Tuesday, August 9, 2016

Solomon {Interruptions vs Opportunities}

{He loves these giant balls so we had ourselves a ball party.}

He's got the strongest personality of the six under this roof.

He's opinionated, jealous & prideful.  He is certain that he knows more than anybody knows and he will not back down.

He's also determined, convincing, tender, passionate, & loving__ Oh__soo__loving.

He comes in close and squeezes my cheeks with his pudgy little hands. He loves to hold my hand (on his own terms of course) and he lavishes kisses and gives full body hugs all day long.

His voice__ his sweet little voice__ it'll make you smile even when you think you're angry.

His newest thing, when I say "I love you Solomon," is to respond with, "I love me too!"

He's animated and expressive and insanely cute which makes it crazy hard to discipline him.

He's been my hard one.

But I'm learning a deep heart lesson right now.

The other day he introduced himself to a friend, "Me Solomon. Me crazy." (He doesn't use proper pronouns yet.)

When I heard him say the word "crazy" my heart sank.

I long to speak life into my kids. And the truth of the matter is that my Solomon is so outwardly challenging in every aspect of my life in this season, that the word crazy just naturally falls off my tongue. I'm fairly certain it hasn't damaged him for life at this point. But he is hearing the way that we talk about him. And he's hearing words that are not making his soul stronger (Ephesians 4:29).

Yes, he challenges me to the core, but I think I have been looking at the challenge the wrong way. I have spent much of my mothering years looking at the challenging moments as interruptions from more important things, when in reality they are really opportunities to truly foster the most important thing__ the heart.

A little boy refusing to obey is really an opportunity to remind that boy of the unspeakable joy that comes from willingly coming up under God's authority in his life.

A yelling little boy, demanding that his brother give him the truck that he wasn't even playing with just because he doesn't want his brother to have it, is really an opportunity to teach that precious heart about stepping up and laying himself down, because living a life for others is so much richer than living a life for self.

A crazy dinner hour with a little boy who doesn't want to eat what's given to him, is an opportunity to speak gratitude into the boy, to kindly hold him accountable to a grateful heart. He doesn't have to like everything given to him, but he can refrain from calling everything that he doesn't like, "yucky," and he can learn to say thank you to his chef for working hard to make good healthy food for his body.

A little boy who can't seem to gently pat his sister on the back, brings opportunity to show that boy what a gentle touch looks like, to show him with my own actions how to practice kindness and self control with the people around him.

Do these same scenarios come up a dozen times a day?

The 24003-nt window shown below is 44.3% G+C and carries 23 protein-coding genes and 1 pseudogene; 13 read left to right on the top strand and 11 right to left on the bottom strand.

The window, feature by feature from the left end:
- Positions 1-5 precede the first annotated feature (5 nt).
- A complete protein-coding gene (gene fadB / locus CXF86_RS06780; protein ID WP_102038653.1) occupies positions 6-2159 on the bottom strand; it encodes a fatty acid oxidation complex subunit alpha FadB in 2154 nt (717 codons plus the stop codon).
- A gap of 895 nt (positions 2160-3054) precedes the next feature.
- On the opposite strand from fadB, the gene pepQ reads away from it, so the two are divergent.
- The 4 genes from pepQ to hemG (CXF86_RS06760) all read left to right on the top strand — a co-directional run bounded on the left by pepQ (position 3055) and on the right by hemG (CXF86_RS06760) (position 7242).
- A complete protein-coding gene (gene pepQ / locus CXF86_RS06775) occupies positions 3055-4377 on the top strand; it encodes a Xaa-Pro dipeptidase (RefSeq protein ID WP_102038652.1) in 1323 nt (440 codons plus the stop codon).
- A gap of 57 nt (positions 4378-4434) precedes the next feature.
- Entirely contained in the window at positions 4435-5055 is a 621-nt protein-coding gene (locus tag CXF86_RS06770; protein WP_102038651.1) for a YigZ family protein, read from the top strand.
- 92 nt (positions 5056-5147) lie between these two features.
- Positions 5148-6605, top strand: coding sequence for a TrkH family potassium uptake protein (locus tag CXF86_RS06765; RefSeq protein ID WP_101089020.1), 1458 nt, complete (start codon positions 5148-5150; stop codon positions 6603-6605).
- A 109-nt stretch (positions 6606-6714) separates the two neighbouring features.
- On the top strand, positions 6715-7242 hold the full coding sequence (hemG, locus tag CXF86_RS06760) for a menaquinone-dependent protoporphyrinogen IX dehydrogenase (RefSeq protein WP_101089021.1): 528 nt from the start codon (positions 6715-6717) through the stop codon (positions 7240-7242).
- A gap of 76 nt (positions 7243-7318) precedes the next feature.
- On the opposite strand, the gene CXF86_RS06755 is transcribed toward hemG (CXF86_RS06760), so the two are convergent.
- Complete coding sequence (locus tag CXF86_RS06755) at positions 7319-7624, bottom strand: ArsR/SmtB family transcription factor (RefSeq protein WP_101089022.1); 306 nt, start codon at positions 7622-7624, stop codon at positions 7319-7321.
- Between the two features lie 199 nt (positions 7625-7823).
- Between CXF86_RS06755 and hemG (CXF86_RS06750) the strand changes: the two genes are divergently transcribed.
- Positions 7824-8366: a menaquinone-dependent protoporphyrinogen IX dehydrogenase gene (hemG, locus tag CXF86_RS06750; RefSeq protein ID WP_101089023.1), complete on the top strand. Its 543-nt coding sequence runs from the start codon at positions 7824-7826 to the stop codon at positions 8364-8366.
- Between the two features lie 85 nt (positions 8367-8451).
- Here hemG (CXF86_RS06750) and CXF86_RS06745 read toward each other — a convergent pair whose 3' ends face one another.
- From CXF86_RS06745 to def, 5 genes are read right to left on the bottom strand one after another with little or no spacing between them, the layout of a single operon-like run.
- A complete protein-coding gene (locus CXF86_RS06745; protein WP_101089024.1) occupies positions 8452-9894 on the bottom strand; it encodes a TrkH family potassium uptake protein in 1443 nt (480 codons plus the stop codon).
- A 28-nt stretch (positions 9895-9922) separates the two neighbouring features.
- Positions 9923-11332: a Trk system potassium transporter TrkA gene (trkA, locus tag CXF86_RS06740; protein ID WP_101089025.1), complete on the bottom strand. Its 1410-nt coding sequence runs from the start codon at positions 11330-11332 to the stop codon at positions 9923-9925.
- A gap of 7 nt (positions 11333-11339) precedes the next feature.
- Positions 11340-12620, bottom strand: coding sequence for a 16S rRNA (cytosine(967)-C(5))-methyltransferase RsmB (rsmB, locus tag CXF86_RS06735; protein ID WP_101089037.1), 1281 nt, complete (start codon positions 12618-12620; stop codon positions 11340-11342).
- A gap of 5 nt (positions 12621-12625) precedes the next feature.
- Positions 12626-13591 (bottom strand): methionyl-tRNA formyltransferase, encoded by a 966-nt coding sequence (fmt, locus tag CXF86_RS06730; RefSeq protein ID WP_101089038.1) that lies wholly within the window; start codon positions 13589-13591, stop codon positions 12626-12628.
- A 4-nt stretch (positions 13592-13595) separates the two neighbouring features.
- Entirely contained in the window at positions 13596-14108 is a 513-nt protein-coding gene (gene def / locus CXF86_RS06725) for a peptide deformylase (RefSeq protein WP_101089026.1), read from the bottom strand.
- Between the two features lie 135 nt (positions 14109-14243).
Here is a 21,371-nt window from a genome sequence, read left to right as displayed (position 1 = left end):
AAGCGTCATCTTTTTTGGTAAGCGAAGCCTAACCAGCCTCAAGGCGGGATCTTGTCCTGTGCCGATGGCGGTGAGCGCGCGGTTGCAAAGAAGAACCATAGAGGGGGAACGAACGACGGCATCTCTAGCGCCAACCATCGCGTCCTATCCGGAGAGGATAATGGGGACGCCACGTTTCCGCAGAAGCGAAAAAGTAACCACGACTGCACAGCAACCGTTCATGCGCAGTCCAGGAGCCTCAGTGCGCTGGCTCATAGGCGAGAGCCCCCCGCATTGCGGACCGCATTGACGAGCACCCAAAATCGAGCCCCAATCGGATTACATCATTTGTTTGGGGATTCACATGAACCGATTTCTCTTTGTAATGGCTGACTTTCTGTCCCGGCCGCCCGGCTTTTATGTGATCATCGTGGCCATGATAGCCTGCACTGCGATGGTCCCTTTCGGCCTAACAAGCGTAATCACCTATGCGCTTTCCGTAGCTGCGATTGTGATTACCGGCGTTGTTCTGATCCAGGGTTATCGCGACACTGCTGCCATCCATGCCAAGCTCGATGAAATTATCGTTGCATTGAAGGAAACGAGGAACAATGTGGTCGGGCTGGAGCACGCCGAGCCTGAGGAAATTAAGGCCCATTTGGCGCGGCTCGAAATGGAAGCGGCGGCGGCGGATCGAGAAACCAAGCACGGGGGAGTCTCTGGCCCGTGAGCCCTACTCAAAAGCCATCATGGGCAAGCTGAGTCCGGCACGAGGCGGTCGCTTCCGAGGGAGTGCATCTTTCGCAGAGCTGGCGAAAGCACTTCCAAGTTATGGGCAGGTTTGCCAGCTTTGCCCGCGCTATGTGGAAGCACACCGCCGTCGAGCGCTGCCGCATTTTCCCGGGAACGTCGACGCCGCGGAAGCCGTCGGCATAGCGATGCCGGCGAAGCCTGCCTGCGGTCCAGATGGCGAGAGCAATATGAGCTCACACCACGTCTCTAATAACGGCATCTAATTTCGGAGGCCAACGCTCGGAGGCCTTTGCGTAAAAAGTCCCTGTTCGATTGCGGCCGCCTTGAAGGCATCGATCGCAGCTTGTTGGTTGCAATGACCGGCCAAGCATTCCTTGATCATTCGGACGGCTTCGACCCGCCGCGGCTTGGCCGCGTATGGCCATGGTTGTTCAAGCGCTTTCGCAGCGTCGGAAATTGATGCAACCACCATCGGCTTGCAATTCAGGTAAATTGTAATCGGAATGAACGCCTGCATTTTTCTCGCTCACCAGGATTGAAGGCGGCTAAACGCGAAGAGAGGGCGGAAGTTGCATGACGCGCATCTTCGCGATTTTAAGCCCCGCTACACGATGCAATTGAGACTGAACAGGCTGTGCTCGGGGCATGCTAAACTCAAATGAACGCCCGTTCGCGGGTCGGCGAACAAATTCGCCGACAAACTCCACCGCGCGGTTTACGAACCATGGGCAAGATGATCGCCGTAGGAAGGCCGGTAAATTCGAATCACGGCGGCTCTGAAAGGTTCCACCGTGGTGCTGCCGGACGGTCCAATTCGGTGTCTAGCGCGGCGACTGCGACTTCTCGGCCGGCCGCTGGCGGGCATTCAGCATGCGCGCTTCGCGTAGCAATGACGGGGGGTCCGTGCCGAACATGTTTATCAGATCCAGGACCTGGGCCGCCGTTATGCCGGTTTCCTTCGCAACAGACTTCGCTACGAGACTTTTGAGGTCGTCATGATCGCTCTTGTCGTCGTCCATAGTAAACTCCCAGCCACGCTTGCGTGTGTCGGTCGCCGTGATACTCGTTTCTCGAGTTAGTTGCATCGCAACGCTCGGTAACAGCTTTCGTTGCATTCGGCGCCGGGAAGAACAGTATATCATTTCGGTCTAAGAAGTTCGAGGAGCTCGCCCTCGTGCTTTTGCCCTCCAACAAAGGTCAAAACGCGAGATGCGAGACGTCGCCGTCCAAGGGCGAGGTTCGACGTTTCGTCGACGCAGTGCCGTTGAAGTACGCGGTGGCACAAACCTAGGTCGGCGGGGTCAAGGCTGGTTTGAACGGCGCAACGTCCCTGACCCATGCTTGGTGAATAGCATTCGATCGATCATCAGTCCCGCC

Do I get tired of repeating myself?


Is this wonderfully made little soul under my roof worthy of my time?


More so than the laundry, or the meal prep, or the math lesson?


His precious heart is worthy of a perspective change on my part.

Seeing these challenging years as opportunities and not interruptions is molding my little guy's heart, much more so than when my exasperated self kept trying to micro-manage his behavior. It's changing our family culture and bringing joy back into our days.

There's no such thing as a perfect kid and there's no such thing as a perfect Mama. God put the two together that they BOTH might grow into His likeness through a life time of seeking His face.

My little man is three today and I have been asking myself these questions__

Have I led my boy to the foot of the cross today?

Have I shown Him God's greatness and grace?

Have I lowered my voice and lowered my posture so that my eyes meet his and my own actions are able to imitate Christ's humility?

"The mundane, ordinary things are genuinely tremendous undertakings requiring Christ-courage. 
Who has the courage to live a life of little, unnoticed sacrifices? Loving an angry child, making a bed, kneading dough in the kitchen. Voluntarily picking up a trail of discarded socks. Gratefully, folding up a damp towel abandoned on the bathroom floor. Carefully placing a tossed pair of shoes into the closet.
This is our life: a mosaic of little things, daily sacrifices in small, quiet pieces. 
And it's beautiful because at its very essence, this Christ-life is about the little things being the greatest things of all. Christ Himself told us: Whoever wants to be great in God’s kingdom must learn to be a servant of all. And when will I hands-and-mouth-and-feet-remember that this little stuff is the truly noble stuff—the Jesus-stuff? Didn’t He too do great things that seemed so little: washing feet, and gathering children close on lap? Dying on a tree. In His kingdom heroes live hidden, medal-less lives, lives laid down.” 

If we really wanna raise these kids up, we've got to get down low, and ask the Lord to help us steward well the souls He's given us.